Once in a while two data points are arrayed in a graph, setting off the bright light of insight. A good example appeared in “The Morning,” David Leonhart’s daily New York Times online synopsis of the news of the day.
The chart below appears in his March 12, 2021 newsletter in a section entitled “Follow-up: A Covid Mystery”:
Imagine how the dots would move around if the variable “Covid deaths per million residents” were corrected for the quality of each country’s healthcare services and the number of deaths prevented per Covid case.
This chart drives home what public health experts have been stressing throughout the pandemic: Chronic health problems linked to obesity such as hypertension and diabetes dramatically increase the risk of serious Covid infection, sometimes leading to hospitalization and a greatly elevated risk of death.
The power of this graphic arises in part from the underlying accuracy of the data it rests upon. There is little (but some) ambiguity at the national level in data on Covid deaths, and obesity is well defined and an easily tracked indicator of a nation’s health status.
The Heartland Study, HHRA’s flagship project, will assess whether prenatal herbicide exposure levels are increasing the severity or frequency of adverse birth outcomes. Our work is focused on the 13-state Midwest region where herbicide use and exposures are rapidly rising. Our goal is to enroll and bring 2,000 mother-infant pairs (MIPs) through the Heartland Study protocol.
In a few years The Heartland Study team will produce the data needed to produce a graph like the one below, but with 2,000 data points, one for each MIP.
Complex metabolic and physiological dynamics link an individual’s obesity to an adverse Covid outcome and much more careful research is needed to sort out why some people are able to recover from Covid and others succumb to it.
The same clusters of complexity will apply when The Heartland Study science team looks for connections between herbicide exposures and birth outcomes in the mother-infant pairs moving through our research protocol.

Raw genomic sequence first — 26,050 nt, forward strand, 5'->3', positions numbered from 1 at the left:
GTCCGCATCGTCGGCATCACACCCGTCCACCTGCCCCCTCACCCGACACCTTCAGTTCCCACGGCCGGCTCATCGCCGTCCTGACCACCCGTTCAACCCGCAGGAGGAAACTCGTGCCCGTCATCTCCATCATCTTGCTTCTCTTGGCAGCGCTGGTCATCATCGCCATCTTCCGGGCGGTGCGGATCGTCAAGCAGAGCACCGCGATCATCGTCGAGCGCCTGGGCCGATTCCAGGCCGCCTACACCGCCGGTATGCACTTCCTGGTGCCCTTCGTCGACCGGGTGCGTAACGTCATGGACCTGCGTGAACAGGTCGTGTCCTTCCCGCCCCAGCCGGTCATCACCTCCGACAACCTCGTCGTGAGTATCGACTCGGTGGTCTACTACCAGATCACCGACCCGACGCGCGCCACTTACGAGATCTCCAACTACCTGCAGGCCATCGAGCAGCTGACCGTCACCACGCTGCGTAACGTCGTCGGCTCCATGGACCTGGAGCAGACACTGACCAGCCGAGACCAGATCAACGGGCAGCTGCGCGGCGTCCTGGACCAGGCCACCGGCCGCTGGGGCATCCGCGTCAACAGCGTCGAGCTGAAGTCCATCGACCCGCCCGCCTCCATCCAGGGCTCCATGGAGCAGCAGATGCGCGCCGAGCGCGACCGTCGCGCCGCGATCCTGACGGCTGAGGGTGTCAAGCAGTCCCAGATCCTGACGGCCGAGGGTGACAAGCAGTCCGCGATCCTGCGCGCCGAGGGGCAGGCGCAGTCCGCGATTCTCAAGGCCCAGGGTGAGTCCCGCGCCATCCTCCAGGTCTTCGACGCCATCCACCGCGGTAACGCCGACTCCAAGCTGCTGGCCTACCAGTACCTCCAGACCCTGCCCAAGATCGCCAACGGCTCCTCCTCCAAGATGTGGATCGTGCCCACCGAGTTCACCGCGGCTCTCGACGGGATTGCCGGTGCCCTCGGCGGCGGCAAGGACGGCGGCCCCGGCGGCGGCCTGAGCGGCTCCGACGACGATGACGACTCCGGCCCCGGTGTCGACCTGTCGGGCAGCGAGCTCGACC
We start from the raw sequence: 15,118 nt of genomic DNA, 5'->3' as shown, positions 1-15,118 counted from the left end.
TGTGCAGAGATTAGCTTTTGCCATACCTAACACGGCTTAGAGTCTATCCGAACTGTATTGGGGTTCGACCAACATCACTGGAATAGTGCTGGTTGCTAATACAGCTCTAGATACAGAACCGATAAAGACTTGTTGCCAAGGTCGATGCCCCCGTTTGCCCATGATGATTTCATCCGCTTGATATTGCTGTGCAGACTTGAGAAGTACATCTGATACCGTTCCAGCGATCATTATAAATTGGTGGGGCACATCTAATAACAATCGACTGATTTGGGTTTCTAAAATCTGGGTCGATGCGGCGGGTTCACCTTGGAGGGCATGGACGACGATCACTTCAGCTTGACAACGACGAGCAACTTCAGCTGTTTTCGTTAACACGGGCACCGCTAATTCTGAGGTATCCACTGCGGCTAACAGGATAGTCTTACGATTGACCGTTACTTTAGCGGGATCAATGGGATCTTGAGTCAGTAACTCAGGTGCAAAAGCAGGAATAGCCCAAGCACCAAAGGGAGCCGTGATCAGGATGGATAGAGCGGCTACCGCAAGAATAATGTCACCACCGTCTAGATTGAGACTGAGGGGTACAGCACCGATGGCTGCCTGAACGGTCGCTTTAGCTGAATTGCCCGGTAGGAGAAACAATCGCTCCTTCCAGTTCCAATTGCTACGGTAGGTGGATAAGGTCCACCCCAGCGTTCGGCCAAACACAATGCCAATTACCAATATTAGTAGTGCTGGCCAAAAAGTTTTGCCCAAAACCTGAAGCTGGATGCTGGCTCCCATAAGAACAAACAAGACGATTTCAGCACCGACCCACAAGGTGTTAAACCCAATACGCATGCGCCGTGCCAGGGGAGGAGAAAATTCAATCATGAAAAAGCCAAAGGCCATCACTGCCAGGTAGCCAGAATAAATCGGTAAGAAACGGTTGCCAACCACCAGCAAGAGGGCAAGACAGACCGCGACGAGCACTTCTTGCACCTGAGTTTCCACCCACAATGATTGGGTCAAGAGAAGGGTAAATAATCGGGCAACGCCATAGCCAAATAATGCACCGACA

Challenges Unique to The Heartland Study
The two basic measures at the heart of The Heartland Study— “Adverse Birth Outcomes” and “Index of Prenatal Herbicide Exposures” — will require complex calculations and methodological breakthroughs. No one has cracked these nuts before, but it is time to tap modern science in a fresh effort to do so.
The Heartland Study is focused on two primary adverse reproductive outcomes: failure to conceive and pregnancy loss (aka spontaneous abortion or miscarriage). Plus, we will look for links between prenatal herbicide exposures and several adverse birth outcomes ranging from common outcomes like preterm delivery of low birth-weight babies, to birth defects and developmental delays, learning disabilities and behavioral problems as children grow up. How we plan on doing so is explained in our four-year protocol.
On the exposure side of The Heartland Study equation, our team faces a bushel of challenges. First, herbicide use and exposures are rapidly changing. Can we collect and analyze data fast enough to keep up with changing public health outcomes?
Pregnant women and children in the Heartland are exposed to several herbicides at varying levels nearly year round. These herbicides vary in toxicity by orders of magnitude, and might be interacting in ways science has not recognized. Creating an integrated measure of exposure across multiple herbicides is going to be a difficult challenge.
We also expect exposure levels and impacts to vary depending on where women live (out in farm country where herbicide use is widespread and nearby) or in cities and suburbs. We also expect variability between the heavy herbicide spray season (April-August) and the little-or-no spraying season (November through March). Such variability poses challenges, but also opportunities to sort out the factors most strongly influencing adverse birth outcomes.
Heartland Study science will be accepted as credible only to the extent we can come up with clear, robust and accurate measures of adverse outcomes and herbicide exposure. We know this task will be more challenging than measuring obesity rates and Covid deaths at the country level.
But we have access to powerful new tools like genetic sequencing and metabolomics to integrate with other cutting-edge experimental systems and our vital, clinical data on what we hope will become 2,000 mother-infant pairs. Where will each MIP each fall in the above graph? Will new insights emerge from the patterns revealed?
Our search for pattern is underway. The endgame is new ability to recognize which herbicides farmers need to move away from so a crop of healthy new Americans will hit the ground running every year across the Heartland.